March 8th,2oo8

Did that ring any bells, huh? A wild guess? On well, March 8th is celebIWO logorated across the globe as an International Women’s day. Now the question arises why there was a need to mark a whole day to revise and educate others and women themselves of their rights. Well here are a few of ’em. Now let us know a little about how it all started and all that jazz. This is where wikipedia doesn’t have a close rival (atleast in my oh-so-humble -opinion).

This year’s theme for the IWD is ‘Investing in Women and Girls’, as announced by the United Nations. The celebrations across the globe will focus on financing for gender equality, calling for a change, and to celebrate acts of courage and determination by ordinary women who have played extraordinary roles in the history of their countries and communities. Keep reading >>>

Apart from other countries in the world, in Pakistan women’s day was celebrated with zeal.  Events were planned through out Pakistan, activists joined a conference on eliminating discrimination and violence against women, a rally and even a women’s rock-climbing competition. Last year’s competition resulted in a great success and is again expected to attract many people.

IWD banner

In Lahore IWD was celebrated in  full spirit by the civil society. Seminars were held, there were conferences, walks, candle light vigils and symposiums throughout the day to commemorate the struggle of women all across the globe. Read more >>>

The Pakistan Peoples Party Women Wing (PPPWW) Sindh has marked International Women’s Day, March 8, in honour of the late Benazir Bhutto, as the only female leader of a political party and the first female Prime Minister of the Muslim world. It also said 2008 is “The Year of Benazir Bhutto”. Here’s more>>>

In most countries around the world women do not have proper rights in society. And here’s when Islam accepted and protected women’s rights, that they should not be treated as slaves or animals. Here is a brief visit to  Women’s Rights in Isalm >>>
In the end March 8th is the day to talk about women, their rights and their problems.

4 Comments so far

  1. sceptic on March 9th, 2008 @ 11:58 am

    While your bringing up of this important topic of Women’s rights is appreciable, I fail to understand the relevance of mentioning Women’s Right’s in Islam as women’s rights are not hostage or dependent on a religion. However, now that you have brought the issue up let us examine the status of women in Islamic societies. It is not sufficient not to treat women as slaves or animals, they need to be treated foremost as human beings with equal status and rights. Name a single country amongst 50 plus Islamic nations, except Turkey to an extent, where women enjoy equity socially, institutionally, legally and economically. Having a theory (that too an outdated one) in one thing and the situation on the grounds is another. Please stop harping on Islamic Rights for Women, unless you have a role model anywhere in the world to show.

    And, yes, I wonder how come Hazrat Khadija could be an independent international trader if pre-Islamic Arabian society was so anti-women? Not only she employed men to work for her, she had the courage provided by societal norms to propose the Prophet into marriage. All the signs of a mature pro-women society. While you are at it, think of gender imbalance that might have produced had there been a widespread practice to burying girls alive at birth? Hinda also comes to one’s mind when you think of women in leadership position in the much maligned pagan society.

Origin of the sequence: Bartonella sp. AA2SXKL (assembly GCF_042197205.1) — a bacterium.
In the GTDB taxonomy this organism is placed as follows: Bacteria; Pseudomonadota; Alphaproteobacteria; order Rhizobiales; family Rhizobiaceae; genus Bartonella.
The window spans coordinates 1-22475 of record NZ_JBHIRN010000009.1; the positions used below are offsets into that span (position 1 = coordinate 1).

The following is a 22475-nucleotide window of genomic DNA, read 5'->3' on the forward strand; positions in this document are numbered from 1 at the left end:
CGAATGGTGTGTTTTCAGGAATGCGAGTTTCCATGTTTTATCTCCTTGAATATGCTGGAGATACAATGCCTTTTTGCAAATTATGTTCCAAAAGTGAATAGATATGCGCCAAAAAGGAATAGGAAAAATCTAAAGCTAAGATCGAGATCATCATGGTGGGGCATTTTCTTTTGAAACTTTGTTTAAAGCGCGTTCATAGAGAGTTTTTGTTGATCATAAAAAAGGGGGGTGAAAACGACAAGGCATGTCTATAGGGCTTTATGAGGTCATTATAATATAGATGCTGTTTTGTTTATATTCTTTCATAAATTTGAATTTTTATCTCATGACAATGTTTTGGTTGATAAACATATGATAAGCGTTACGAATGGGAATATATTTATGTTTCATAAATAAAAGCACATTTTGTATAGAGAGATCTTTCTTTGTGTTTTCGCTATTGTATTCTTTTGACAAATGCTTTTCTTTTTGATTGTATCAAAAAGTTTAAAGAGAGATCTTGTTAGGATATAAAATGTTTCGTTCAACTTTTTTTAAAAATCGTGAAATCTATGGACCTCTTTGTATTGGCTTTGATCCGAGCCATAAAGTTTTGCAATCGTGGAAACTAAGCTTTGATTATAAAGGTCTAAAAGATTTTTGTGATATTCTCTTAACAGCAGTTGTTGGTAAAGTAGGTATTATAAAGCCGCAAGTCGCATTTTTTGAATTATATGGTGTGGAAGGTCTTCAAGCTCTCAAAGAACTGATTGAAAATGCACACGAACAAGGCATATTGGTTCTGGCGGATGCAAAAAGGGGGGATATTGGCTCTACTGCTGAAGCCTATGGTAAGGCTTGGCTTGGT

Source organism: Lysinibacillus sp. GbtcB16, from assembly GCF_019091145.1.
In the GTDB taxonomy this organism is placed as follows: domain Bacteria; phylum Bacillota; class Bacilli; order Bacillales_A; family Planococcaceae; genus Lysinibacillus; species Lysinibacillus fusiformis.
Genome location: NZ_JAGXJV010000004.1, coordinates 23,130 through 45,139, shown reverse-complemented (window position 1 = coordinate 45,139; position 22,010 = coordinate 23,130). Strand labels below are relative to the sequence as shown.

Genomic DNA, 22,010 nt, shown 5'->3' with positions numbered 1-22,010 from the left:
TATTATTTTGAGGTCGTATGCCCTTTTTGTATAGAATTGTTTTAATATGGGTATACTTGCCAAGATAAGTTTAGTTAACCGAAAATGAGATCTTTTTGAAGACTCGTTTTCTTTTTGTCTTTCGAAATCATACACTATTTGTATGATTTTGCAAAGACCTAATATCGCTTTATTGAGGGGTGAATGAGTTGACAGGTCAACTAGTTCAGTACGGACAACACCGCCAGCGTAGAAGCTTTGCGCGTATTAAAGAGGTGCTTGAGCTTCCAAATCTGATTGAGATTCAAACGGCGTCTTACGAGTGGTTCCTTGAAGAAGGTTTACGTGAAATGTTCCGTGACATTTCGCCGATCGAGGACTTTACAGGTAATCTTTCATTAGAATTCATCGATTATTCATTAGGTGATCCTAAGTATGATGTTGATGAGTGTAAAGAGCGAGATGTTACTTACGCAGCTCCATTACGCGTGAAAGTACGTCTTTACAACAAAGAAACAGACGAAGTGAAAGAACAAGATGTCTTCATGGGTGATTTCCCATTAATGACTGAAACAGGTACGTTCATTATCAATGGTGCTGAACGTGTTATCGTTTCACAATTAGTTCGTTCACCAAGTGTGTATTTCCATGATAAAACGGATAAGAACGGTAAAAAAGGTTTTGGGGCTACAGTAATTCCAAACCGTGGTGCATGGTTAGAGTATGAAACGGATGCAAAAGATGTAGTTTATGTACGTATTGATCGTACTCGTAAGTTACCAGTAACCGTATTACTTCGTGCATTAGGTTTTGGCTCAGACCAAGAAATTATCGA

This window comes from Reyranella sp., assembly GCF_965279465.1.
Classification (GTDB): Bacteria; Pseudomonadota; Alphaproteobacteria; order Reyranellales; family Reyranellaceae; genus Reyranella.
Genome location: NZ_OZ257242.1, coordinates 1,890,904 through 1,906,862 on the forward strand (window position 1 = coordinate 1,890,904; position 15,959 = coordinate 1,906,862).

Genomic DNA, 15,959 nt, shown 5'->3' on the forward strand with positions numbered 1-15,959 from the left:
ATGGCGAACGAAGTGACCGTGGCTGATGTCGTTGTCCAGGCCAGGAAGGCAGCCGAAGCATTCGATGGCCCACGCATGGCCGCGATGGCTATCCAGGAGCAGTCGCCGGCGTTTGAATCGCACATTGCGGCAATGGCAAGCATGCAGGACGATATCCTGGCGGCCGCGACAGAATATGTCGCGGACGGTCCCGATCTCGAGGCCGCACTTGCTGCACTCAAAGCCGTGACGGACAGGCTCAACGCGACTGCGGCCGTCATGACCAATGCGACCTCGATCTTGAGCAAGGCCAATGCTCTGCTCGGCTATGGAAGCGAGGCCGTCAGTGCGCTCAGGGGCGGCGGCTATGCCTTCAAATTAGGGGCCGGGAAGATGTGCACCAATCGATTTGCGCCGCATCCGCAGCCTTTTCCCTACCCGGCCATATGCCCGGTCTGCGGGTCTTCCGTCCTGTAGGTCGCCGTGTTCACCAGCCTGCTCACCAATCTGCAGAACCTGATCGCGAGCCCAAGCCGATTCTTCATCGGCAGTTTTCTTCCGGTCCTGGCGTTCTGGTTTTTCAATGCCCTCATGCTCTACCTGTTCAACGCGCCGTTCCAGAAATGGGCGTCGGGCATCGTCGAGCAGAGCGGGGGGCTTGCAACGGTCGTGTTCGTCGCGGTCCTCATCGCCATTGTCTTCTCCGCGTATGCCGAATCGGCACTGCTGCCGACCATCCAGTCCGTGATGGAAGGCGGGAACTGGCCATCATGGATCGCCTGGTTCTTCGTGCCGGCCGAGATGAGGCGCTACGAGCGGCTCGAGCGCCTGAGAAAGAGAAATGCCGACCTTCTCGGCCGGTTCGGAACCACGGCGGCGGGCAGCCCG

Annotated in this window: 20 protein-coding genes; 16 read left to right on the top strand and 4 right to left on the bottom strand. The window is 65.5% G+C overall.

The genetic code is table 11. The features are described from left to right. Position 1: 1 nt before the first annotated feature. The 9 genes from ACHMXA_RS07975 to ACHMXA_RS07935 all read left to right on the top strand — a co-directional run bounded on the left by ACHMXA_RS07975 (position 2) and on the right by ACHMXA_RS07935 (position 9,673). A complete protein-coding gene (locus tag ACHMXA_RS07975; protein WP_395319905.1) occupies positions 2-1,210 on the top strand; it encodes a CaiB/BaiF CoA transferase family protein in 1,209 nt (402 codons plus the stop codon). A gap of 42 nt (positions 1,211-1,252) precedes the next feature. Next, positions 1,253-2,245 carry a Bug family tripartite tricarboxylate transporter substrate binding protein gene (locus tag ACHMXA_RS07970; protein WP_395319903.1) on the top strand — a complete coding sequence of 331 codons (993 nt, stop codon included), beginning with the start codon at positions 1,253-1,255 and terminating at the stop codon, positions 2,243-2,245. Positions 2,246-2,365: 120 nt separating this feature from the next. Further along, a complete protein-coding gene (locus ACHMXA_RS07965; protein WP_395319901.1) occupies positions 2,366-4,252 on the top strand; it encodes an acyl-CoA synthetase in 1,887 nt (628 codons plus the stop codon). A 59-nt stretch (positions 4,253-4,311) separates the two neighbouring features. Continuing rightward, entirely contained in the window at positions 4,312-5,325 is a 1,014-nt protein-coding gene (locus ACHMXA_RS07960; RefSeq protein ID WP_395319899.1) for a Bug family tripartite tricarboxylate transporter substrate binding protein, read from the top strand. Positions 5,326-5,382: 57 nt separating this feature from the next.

I wish we could come out of illusion of a theory or days gone-by and highlight and tackle the present day issues out of religion’s framework. Don’t be a hostage to history or untested and untried idealism. They don’t provide a solution to women beaten black and blue daily in their homes, discriminated institutionally and socially at every stage and seen their mere existence as a stigma on the honour of a family.

  2. leemz on March 10th, 2008 @ 11:47 am

    Well first of all thank you for showing interest and taking time to respond. Well while writing this article my obejective was to create awareness among women of their rights. If they won’t fight for their rights, no one will.They should atleast know where to say NO. The problem with many women,even in Islamic countries is that they don’t have a single clue of their rights, and please let’s just NOT go into details of how women are treated in Non-muslim counries, the basic hereditary laws for women were implemented some time in 19th century.

    And please i’m not implying everything is goody-goody for women in Islamic counties but there’s hope because the laws are alraedy there, all we need is to get the proper knowledge, raise our voices and get them implemented otherwise i wouldn’t be writing this post.It’s time to be the change we want to see in the world. And it actually works, the process maybe time cosuming but it’s worth the pain.

    Think different!
    Stay beautiful!

  3. asifbiz on March 10th, 2008 @ 1:46 pm

    A place where women are not allowed to wear shoes or eat meat

  4. Global Voices Online » Pakistan: Women, religion and rights (pingback) on March 10th, 2008 @ 11:35 pm

    […] Metroblogging Lahore writes on Women’s Day in Pakistan and a very insightful comment on the post explores religion and women’s rights. Share This […]

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